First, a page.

Junk food and most sugary foods result in negative effects on your brain which impacts your memory, mood, and ways of thinking. If you feel stressed, anxious or notice signs of depression, try to improve your diet to include the necessary vitamins, fibers, and proteins, and try to exercise or meditate, which helps with the elimination of stress and a positive outlook on life and help you continue with your diet.

People believe that for a healthy diet you have to cut out junk food, due to the high amounts of sugar, but this is not true. Junk food in moderation is fine, too much of it though is harmful because there are not enough nutrients. This is true for all foods though, too much of one food and not of the other is not a balanced diet.

Even if your diet is fruits and vegetables, too much of them can harm you. Some people become obsessed with their health, this can be good, but it can also be bad. If you are stressed, anxious or notice signs of depression, try to add necessary vitamins, fibers, and proteins or take a step back and exercise or meditate.

Because food plays such an important role in students lives, you should eat every two to three hours. If you eat breakfast at seven you should consume a small snack around nine or ten. Lunch should then be eaten around noon, with another small snack around two or three. Dinner should be eaten around five or six, and no later than eight. Spacing out snacking, and ensuring that the meals that you’re consuming are healthy is vital to keeping a balanced diet.

Having a set eating schedule can be helpful in the long run. Skipping a meal can damage our bodies because it can result in a lack of necessary energy or nutrients. It is important to eat breakfast before school or work. Ms. Donovan, the Director of Nutritional Services emphasized the importance of eating healthy and consistently by saying, “Breakfast is the most important meal of the day because you can’t learn if you’re hungry”- Ms. Donovan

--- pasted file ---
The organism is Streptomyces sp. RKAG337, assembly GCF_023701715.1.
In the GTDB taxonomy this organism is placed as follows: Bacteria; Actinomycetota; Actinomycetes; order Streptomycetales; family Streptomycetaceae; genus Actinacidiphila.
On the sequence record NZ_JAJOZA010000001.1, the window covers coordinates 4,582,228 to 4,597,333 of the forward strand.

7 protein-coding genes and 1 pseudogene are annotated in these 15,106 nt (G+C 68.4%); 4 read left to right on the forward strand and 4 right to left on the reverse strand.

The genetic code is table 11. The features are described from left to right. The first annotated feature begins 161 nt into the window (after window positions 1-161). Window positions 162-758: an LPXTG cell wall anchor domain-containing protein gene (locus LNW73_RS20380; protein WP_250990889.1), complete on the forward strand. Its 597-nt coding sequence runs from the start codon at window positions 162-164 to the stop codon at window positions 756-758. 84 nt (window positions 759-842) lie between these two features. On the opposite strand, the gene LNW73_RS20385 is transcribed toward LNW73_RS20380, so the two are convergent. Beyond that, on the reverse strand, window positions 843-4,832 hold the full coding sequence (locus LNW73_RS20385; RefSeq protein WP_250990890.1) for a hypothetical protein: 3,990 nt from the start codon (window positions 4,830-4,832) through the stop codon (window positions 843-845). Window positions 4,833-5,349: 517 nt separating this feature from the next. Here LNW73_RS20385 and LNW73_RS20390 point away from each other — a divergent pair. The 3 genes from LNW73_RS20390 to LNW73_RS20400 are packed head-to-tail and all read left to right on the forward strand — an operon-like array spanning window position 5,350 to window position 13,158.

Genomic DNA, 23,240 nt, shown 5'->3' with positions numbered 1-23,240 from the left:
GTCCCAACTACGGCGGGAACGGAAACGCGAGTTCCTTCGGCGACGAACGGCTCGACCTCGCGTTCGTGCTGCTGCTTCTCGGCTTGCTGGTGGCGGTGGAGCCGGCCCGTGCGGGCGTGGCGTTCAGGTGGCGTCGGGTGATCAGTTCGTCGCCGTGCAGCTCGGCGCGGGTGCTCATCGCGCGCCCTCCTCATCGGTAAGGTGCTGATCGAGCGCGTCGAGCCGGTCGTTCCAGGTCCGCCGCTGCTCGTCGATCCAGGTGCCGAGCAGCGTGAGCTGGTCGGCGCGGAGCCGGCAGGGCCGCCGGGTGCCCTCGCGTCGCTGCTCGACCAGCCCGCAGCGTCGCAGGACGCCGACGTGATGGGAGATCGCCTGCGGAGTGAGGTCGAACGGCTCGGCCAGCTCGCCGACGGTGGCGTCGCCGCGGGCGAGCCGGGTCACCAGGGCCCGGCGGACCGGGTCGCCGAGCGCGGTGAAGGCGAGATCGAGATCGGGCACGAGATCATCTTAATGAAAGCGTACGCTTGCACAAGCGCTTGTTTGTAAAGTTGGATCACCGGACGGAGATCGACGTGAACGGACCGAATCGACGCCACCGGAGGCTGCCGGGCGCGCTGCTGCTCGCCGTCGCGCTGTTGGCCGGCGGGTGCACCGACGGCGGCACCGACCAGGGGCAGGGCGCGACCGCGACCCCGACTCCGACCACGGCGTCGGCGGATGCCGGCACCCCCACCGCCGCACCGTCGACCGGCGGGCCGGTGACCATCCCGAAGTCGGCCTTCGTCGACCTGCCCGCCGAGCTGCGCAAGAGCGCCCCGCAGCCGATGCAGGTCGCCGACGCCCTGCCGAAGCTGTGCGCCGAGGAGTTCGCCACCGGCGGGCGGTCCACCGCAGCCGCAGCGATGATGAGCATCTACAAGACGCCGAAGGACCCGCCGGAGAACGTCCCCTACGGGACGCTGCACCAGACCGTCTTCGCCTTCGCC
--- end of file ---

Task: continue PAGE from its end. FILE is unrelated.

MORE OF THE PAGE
Hamilton wenham high school cafeteria (Molly Doane)

Schools have been trying to incorporate more whole grains, vegetables, and healthier foods into the cafeteria lunches. Ms. Donovan explained to us in 2011, schools introduced a healthier menu to keep students well fed and focused during school.  “You’re not going to be able to pay attention in school, then again you don’t pay attention in school you don’t get good grades, you get kinda bummed out.” Ms. Donovan. By this, she explains that if you receive grades that upset you it will cause you to become less motivated and the domino effect, where one thing leads to another and so on. This constant cycle gets worse and worse, influencing your work effort, grades, and sleep schedule. But with a healthy, well- balanced diet, you will be able to focus, put in more effort and also be happy.  All of these components help with your health. Your mental and physical health is very important, so take care of them.

If you do not know what is healthy or is a good meal, here is a list of meals for breakfast, lunch, and dinner:

Breakfast: fruit smoothie with Greek yogurt, eggs with vegetables, oatmeal, fruit (apples also help with waking you up) and avocado toast.

Lunch: salads with vegetables, sandwiches or wraps, and soup or chili.

Dinner: meals with protein, vegetables, and carbohydrates, for example, rice, vegetable of choice and a meat, bread, salad with beans,  pasta with side vegetables.





“Mood Food: Can What You Eat Affect Your Happiness?” Healthline. Accessed November 15, 2018.


“Food and Mood.” Clinical Negligence | Mind, the Mental Health Charity – Help for Mental Health Problems. Accessed November 15, 2018.


Iliades, Chris. “6 Ways Food Affects Your Mood.” Stroke Center – September 18, 2014. Accessed November 15, 2018.


Selhub, Eva. “Nutritional Psychiatry: Your Brain on Food.” Harvard Health Blog. April 05, 2018. Accessed November 15, 2018.


Editors-etnt. “The Negative Effects of Fast Food on Your Body | Eat This, Not That!” Eat This Not That. October 16, 2018. Accessed November 15, 2018.


“How Does Food Impact Health?” Taking Charge of Your Health & Wellbeing. Accessed November 15, 2018.